At the beginning of “White Dog Fell from the Sky,” Eleanor Morse’s third novel, a hearse stops. Two men slide out a coffin and a limp body, and they leave. The limp body eventually comes to life: It’s a young man, a black South African who has been transported across the border into Botswana. A refugee, he looks up to see a thin, ghost-like dog sitting next to him. As the man begins to walk, in search of food and a place to sleep, the white dog follows him.
Isaac Muthethe, a medical student who has managed to escape apartheid, has lost everything: his suitcase, his friends and family, his future. But out of this loss, he works to build a new life. His story quickly becomes intertwined with that of Alice Mendelssohn, an American expatriate who hires Isaac to tend her garden. Alice doesn’t quite fit in; she left graduate school to follow her husband to southern Africa, where she has found a job, but she struggles with her marriage and her privileged position as a white “madam.” Her chance encounter with Isaac eventually leads her down an entirely new path.
Isaac turns out not to be so lucky. Mistakenly captured on a cross-border raid by the South African police, he is deported back home and imprisoned. The author has the wisdom to provide us with only brief glimpses of what follows; even so, the harrowing scenes of brutality and torture prove difficult to read. Isaac’s experience reveals the depth of violence and racism perpetrated by South African apartheid, not to mention the utter lack of security that affects some of the world’s most impoverished people, including those who flee poverty and oppression. As Isaac himself notes when he learns of his baby sister’s death, “Only the poor die from malaria. If his mother had not been poor, his sister would be alive.”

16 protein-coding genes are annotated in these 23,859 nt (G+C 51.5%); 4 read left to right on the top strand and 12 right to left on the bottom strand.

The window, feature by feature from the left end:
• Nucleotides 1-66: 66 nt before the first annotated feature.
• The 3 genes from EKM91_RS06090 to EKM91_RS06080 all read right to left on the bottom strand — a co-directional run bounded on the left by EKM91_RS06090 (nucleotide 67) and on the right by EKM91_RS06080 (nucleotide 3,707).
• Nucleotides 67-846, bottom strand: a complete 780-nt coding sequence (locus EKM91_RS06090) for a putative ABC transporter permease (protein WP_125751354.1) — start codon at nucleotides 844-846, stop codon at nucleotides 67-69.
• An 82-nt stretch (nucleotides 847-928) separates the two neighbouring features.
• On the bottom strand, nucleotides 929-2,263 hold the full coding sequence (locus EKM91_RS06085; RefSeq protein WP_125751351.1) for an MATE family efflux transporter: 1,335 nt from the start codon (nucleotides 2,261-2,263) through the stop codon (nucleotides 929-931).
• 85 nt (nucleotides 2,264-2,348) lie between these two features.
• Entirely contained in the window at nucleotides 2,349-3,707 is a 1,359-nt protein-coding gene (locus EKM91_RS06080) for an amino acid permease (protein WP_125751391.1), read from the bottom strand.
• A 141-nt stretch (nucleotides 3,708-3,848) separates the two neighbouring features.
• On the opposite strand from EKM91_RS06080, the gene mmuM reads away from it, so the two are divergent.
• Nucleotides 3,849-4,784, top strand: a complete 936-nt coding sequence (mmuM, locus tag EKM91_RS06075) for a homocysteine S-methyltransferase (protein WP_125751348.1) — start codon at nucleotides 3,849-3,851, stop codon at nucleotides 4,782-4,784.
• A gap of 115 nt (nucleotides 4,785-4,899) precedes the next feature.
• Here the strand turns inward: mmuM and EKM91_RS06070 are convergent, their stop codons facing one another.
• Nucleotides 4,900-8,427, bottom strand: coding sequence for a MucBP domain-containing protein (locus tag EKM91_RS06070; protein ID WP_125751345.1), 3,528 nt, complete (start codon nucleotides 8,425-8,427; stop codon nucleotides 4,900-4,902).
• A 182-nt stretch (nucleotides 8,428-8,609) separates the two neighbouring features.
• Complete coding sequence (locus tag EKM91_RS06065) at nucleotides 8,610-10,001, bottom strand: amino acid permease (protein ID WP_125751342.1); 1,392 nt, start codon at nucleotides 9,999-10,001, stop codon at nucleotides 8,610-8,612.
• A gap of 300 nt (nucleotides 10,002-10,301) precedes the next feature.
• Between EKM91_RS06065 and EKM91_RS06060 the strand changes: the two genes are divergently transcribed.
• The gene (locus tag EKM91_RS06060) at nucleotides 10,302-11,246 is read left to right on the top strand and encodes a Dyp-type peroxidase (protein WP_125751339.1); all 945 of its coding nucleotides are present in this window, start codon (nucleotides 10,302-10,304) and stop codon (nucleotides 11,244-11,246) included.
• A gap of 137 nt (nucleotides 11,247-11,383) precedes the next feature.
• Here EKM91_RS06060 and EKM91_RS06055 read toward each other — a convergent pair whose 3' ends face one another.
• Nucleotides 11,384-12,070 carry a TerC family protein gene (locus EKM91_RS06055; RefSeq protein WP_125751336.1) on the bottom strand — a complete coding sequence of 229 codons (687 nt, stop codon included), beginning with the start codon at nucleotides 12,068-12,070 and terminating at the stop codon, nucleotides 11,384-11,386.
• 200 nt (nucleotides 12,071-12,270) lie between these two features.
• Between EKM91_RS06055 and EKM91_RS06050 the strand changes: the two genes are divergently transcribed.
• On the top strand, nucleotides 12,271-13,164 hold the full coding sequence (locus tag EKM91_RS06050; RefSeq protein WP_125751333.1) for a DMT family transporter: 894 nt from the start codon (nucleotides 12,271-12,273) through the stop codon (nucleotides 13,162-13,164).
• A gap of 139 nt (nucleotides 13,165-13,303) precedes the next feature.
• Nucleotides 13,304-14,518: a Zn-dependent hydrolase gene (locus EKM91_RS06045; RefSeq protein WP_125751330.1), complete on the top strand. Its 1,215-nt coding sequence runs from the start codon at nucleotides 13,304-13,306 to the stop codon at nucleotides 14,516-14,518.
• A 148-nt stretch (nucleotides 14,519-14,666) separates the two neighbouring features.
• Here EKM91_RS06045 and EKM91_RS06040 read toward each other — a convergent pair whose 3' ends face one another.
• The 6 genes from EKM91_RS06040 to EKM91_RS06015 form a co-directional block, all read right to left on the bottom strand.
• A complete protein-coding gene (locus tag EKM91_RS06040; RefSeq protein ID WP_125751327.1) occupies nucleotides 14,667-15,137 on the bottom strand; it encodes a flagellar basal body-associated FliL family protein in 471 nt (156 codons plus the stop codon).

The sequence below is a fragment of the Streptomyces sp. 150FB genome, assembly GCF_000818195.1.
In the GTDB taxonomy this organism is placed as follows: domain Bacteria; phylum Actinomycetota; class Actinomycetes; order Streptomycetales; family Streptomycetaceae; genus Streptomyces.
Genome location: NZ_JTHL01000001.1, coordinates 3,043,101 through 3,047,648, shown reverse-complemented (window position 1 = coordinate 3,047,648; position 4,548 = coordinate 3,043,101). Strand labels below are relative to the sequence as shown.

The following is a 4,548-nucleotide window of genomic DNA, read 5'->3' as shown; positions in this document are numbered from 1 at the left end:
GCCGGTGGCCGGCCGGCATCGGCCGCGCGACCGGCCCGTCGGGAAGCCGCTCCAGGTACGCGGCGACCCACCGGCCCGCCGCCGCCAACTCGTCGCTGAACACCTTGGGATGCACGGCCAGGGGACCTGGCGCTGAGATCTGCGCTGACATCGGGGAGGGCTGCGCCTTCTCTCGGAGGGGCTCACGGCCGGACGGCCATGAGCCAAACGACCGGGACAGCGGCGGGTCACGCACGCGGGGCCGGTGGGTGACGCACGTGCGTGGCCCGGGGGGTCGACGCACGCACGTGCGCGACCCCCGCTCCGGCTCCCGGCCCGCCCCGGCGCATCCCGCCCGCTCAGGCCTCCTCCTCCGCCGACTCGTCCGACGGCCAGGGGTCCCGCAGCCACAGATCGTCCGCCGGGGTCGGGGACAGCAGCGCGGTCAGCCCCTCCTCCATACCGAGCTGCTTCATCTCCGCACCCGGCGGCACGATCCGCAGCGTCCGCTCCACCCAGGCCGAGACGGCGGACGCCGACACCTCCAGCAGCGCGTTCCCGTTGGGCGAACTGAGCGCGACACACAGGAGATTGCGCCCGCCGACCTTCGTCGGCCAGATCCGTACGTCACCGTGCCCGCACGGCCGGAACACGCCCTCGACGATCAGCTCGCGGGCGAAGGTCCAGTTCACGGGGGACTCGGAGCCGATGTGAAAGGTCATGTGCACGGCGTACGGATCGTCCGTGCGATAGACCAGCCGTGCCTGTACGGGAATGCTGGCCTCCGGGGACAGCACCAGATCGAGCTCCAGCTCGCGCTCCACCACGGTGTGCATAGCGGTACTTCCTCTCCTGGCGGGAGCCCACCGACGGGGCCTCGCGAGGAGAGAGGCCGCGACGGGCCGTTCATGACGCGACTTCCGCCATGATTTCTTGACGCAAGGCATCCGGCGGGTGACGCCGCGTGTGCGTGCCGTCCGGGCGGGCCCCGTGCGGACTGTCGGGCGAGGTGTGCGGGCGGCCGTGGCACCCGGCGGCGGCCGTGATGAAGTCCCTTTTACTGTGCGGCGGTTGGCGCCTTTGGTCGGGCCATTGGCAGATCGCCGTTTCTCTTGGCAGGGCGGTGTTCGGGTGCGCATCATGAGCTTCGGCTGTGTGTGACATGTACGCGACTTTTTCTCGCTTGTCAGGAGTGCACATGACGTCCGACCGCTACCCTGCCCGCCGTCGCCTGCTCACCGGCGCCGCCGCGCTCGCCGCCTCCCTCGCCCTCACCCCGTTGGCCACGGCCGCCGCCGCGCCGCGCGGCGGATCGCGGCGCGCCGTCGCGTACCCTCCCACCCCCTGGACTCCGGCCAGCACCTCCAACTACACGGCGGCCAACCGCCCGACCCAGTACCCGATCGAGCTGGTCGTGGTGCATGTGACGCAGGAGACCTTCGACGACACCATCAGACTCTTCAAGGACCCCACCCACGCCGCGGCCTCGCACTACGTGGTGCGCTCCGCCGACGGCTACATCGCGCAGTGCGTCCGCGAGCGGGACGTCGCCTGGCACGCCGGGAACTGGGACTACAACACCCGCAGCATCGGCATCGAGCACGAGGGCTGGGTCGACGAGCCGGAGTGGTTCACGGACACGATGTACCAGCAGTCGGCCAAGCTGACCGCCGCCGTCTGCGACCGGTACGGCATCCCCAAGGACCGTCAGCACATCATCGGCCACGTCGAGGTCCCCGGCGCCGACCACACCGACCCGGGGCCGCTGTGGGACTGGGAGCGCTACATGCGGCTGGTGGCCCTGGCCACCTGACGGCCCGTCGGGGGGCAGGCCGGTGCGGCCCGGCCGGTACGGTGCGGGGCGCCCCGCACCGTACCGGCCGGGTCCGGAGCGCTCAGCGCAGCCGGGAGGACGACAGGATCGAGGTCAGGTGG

The novel aspires to tell a complex and multi-voiced story by interweaving Isaac’s and Alice’s experiences, but it is jarring to travel back and forth between their perspectives. The gravity of Isaac’s situation could not be more dire, which makes Alice’s failed marriage and her romance with a free-spirited Brit seem distracting. The longer conversations between Alice and her lover, who studies !Kung San paintings in the Kalahari desert, slow the plot and seem to serve primarily as a vehicle for disquisitions on the worldview of the San people — a worthy topic, and one that underscores the novel’s interest in indigenous African beliefs, but one that feels forced upon the story.
Condensing the lovers’ tete-a-tete might have helped, but the problem runs deeper. The plot positions Alice as Isaac’s savior, a familiar dynamic that repeats a long-standing fantasy of many Westerners to rescue the less fortunate in other parts of the world. All too often, the thrill of saving people eclipses their humanity and agency. The narrative sets up only two possibilities: Either Alice will manage to get Isaac out of jail, or she won’t. Perhaps unwittingly, this tension causes the focus to shift. Suddenly, a novel about two characters becomes a story about one: Will Alice succeed?
This is unfortunate, because the urgency of saving Isaac distracts from the novel’s many other strengths: its deeply felt sense of place; its philosophical musings on the acts of kindness and caregiving that connect humans (and animals); and the acts of cruelty that divide them. Many parts of “White Dog Fell from Sky” are admirable, particularly its willingness to voice the unspeakable and to embrace uncertainty. We are left, in its final pages, with no easy answers.
Hewett is a writer and an associate professor of English and women’s, gender, and sexuality studies at the State University of New York at New Paltz.